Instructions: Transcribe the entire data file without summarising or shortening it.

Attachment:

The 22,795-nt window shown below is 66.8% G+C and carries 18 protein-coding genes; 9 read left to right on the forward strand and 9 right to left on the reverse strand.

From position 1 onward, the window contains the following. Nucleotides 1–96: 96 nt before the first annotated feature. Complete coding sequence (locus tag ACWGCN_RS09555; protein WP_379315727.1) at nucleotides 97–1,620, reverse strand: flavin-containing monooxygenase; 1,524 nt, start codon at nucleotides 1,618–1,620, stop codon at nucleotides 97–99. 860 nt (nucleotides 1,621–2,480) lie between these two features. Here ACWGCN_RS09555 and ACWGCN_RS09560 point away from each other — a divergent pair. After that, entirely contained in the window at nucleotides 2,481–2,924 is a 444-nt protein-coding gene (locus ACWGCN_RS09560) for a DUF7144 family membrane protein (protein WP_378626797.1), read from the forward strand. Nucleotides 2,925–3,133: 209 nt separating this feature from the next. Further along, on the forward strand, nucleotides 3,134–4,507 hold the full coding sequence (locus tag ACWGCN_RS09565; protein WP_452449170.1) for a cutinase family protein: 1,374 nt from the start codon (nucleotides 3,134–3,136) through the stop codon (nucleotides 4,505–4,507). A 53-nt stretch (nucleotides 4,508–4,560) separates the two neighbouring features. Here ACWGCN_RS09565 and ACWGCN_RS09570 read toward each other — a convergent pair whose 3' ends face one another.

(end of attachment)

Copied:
The 22,795-nt window shown below is 66.8% G+C and carries 18 protein-coding genes; 9 read left to right on the forward strand and 9 right to left on the reverse strand.

From position 1 onward, the window contains the following. Nucleotides 1–96: 96 nt before the first annotated feature. Complete coding sequence (locus tag ACWGCN_RS09555; protein WP_379315727.1) at nucleotides 97–1,620, reverse strand: flavin-containing monooxygenase; 1,524 nt, start codon at nucleotides 1,618–1,620, stop codon at nucleotides 97–99. 860 nt (nucleotides 1,621–2,480) lie between these two features. Here ACWGCN_RS09555 and ACWGCN_RS09560 point away from each other — a divergent pair. After that, entirely contained in the window at nucleotides 2,481–2,924 is a 444-nt protein-coding gene (locus ACWGCN_RS09560) for a DUF7144 family membrane protein (protein WP_378626797.1), read from the forward strand. Nucleotides 2,925–3,133: 209 nt separating this feature from the next. Further along, on the forward strand, nucleotides 3,134–4,507 hold the full coding sequence (locus tag ACWGCN_RS09565; protein WP_452449170.1) for a cutinase family protein: 1,374 nt from the start codon (nucleotides 3,134–3,136) through the stop codon (nucleotides 4,505–4,507). A 53-nt stretch (nucleotides 4,508–4,560) separates the two neighbouring features. Here ACWGCN_RS09565 and ACWGCN_RS09570 read toward each other — a convergent pair whose 3' ends face one another.